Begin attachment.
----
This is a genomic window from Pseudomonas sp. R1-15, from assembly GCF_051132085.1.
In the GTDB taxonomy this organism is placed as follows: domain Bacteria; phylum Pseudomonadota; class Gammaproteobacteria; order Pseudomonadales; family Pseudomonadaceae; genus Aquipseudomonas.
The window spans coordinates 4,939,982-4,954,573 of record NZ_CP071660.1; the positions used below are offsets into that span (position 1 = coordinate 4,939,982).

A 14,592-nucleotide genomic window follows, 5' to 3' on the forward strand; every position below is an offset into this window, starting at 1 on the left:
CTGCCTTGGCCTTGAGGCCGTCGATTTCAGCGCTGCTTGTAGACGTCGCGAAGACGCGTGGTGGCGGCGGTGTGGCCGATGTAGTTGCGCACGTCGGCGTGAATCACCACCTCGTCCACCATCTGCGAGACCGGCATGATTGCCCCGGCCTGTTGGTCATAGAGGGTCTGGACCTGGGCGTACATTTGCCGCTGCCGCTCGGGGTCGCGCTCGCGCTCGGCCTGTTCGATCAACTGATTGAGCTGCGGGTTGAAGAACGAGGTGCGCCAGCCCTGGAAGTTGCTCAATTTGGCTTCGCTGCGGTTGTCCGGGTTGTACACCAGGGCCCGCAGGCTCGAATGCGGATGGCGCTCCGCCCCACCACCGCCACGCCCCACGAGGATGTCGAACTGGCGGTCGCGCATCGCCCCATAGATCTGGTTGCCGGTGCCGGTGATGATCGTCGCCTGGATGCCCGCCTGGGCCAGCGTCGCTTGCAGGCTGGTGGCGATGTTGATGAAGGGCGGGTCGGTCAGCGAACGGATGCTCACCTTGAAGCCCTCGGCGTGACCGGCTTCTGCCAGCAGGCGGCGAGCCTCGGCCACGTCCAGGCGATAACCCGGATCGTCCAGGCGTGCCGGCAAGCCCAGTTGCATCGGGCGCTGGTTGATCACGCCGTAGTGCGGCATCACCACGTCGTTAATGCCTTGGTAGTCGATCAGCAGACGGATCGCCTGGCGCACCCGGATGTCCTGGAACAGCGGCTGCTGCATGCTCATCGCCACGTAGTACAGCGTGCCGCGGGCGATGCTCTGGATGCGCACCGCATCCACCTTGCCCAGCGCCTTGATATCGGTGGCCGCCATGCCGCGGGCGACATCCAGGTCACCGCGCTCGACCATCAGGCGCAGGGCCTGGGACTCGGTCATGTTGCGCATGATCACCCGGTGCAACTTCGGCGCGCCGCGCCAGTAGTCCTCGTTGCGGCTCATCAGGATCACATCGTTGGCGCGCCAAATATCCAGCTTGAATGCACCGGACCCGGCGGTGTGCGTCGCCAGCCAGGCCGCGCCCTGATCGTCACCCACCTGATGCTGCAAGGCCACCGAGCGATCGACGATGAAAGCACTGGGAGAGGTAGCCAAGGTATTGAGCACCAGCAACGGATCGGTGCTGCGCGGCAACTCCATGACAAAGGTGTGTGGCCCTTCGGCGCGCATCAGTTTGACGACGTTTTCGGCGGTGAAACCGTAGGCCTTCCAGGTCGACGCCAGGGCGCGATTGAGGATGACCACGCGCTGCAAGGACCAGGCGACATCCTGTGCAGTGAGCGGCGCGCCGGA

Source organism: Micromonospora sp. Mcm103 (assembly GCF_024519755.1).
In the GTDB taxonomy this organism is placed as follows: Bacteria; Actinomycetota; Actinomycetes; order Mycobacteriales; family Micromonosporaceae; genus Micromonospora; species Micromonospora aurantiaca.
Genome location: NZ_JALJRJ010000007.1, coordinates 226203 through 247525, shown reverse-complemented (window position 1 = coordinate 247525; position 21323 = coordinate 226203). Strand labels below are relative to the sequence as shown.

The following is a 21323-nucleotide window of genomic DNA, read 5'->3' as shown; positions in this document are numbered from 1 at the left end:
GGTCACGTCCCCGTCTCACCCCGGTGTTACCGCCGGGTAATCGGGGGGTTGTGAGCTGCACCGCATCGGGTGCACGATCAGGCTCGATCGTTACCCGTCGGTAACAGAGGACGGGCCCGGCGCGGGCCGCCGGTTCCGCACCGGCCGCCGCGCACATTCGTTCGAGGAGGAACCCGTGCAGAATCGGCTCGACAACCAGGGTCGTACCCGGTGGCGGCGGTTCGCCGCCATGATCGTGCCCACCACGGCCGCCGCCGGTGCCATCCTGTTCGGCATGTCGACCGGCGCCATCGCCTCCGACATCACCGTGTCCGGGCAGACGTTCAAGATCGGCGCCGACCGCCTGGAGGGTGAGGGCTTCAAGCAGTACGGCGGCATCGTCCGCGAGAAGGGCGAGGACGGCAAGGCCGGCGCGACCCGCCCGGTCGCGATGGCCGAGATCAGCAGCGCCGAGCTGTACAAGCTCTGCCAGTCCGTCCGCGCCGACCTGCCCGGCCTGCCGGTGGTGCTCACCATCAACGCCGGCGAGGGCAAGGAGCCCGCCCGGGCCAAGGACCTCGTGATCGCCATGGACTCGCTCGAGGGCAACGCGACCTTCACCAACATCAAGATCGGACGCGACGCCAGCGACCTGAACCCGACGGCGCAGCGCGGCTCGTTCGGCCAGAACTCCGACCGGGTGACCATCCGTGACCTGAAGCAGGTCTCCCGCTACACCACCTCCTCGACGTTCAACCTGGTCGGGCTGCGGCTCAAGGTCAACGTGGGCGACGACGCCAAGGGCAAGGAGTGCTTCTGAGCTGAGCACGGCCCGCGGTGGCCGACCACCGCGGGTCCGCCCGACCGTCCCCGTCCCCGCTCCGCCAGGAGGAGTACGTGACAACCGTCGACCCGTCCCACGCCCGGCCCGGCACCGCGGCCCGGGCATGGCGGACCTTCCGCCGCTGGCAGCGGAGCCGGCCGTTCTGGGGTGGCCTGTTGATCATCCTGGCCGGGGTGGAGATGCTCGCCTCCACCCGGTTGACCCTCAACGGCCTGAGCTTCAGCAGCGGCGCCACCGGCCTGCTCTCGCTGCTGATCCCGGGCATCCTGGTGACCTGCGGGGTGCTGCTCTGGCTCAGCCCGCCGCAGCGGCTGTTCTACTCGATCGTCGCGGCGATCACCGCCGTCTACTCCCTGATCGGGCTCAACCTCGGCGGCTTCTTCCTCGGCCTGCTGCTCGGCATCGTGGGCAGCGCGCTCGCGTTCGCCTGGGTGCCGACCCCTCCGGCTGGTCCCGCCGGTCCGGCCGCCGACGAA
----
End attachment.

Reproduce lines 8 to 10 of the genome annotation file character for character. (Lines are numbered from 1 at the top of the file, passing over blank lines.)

Genome location: NZ_JALJRJ010000007.1, coordinates 226203 through 247525, shown reverse-complemented (window position 1 = coordinate 247525; position 21323 = coordinate 226203). Strand labels below are relative to the sequence as shown.

The following is a 21323-nucleotide window of genomic DNA, read 5'->3' as shown; positions in this document are numbered from 1 at the left end:
GGTCACGTCCCCGTCTCACCCCGGTGTTACCGCCGGGTAATCGGGGGGTTGTGAGCTGCACCGCATCGGGTGCACGATCAGGCTCGATCGTTACCCGTCGGTAACAGAGGACGGGCCCGGCGCGGGCCGCCGGTTCCGCACCGGCCGCCGCGCACATTCGTTCGAGGAGGAACCCGTGCAGAATCGGCTCGACAACCAGGGTCGTACCCGGTGGCGGCGGTTCGCCGCCATGATCGTGCCCACCACGGCCGCCGCCGGTGCCATCCTGTTCGGCATGTCGACCGGCGCCATCGCCTCCGACATCACCGTGTCCGGGCAGACGTTCAAGATCGGCGCCGACCGCCTGGAGGGTGAGGGCTTCAAGCAGTACGGCGGCATCGTCCGCGAGAAGGGCGAGGACGGCAAGGCCGGCGCGACCCGCCCGGTCGCGATGGCCGAGATCAGCAGCGCCGAGCTGTACAAGCTCTGCCAGTCCGTCCGCGCCGACCTGCCCGGCCTGCCGGTGGTGCTCACCATCAACGCCGGCGAGGGCAAGGAGCCCGCCCGGGCCAAGGACCTCGTGATCGCCATGGACTCGCTCGAGGGCAACGCGACCTTCACCAACATCAAGATCGGACGCGACGCCAGCGACCTGAACCCGACGGCGCAGCGCGGCTCGTTCGGCCAGAACTCCGACCGGGTGACCATCCGTGACCTGAAGCAGGTCTCCCGCTACACCACCTCCTCGACGTTCAACCTGGTCGGGCTGCGGCTCAAGGTCAACGTGGGCGACGACGCCAAGGGCAAGGAGTGCTTCTGAGCTGAGCACGGCCCGCGGTGGCCGACCACCGCGGGTCCGCCCGACCGTCCCCGTCCCCGCTCCGCCAGGAGGAGTACGTGACAACCGTCGACCCGTCCCACGCCCGGCCCGGCACCGCGGCCCGGGCATGGCGGACCTTCCGCCGCTGGCAGCGGAGCCGGCCGTTCTGGGGTGGCCTGTTGATCATCCTGGCCGGGGTGGAGATGCTCGCCTCCACCCGGTTGACCCTCAACGGCCTGAGCTTCAGCAGCGGCGCCACCGGCCTGCTCTCGCTGCTGATCCCGGGCATCCTGGTGACCTGCGGGGTGCTGCTCTGGCTCAGCCCGCCGCAGCGGCTGTTCTACTCGATCGTCGCGGCGATCACCGCCGTCTACTCCCTGATCGGGCTCAACCTCGGCGGCTTCTTCCTCGGCCTGCTGCTCGGCATCGTGGGCAGCGCGCTCGCGTTCGCCTGGGTGCCGACCCCTCCGGCTGGTCCCGCCGGTCCGGCCGCCGACGAA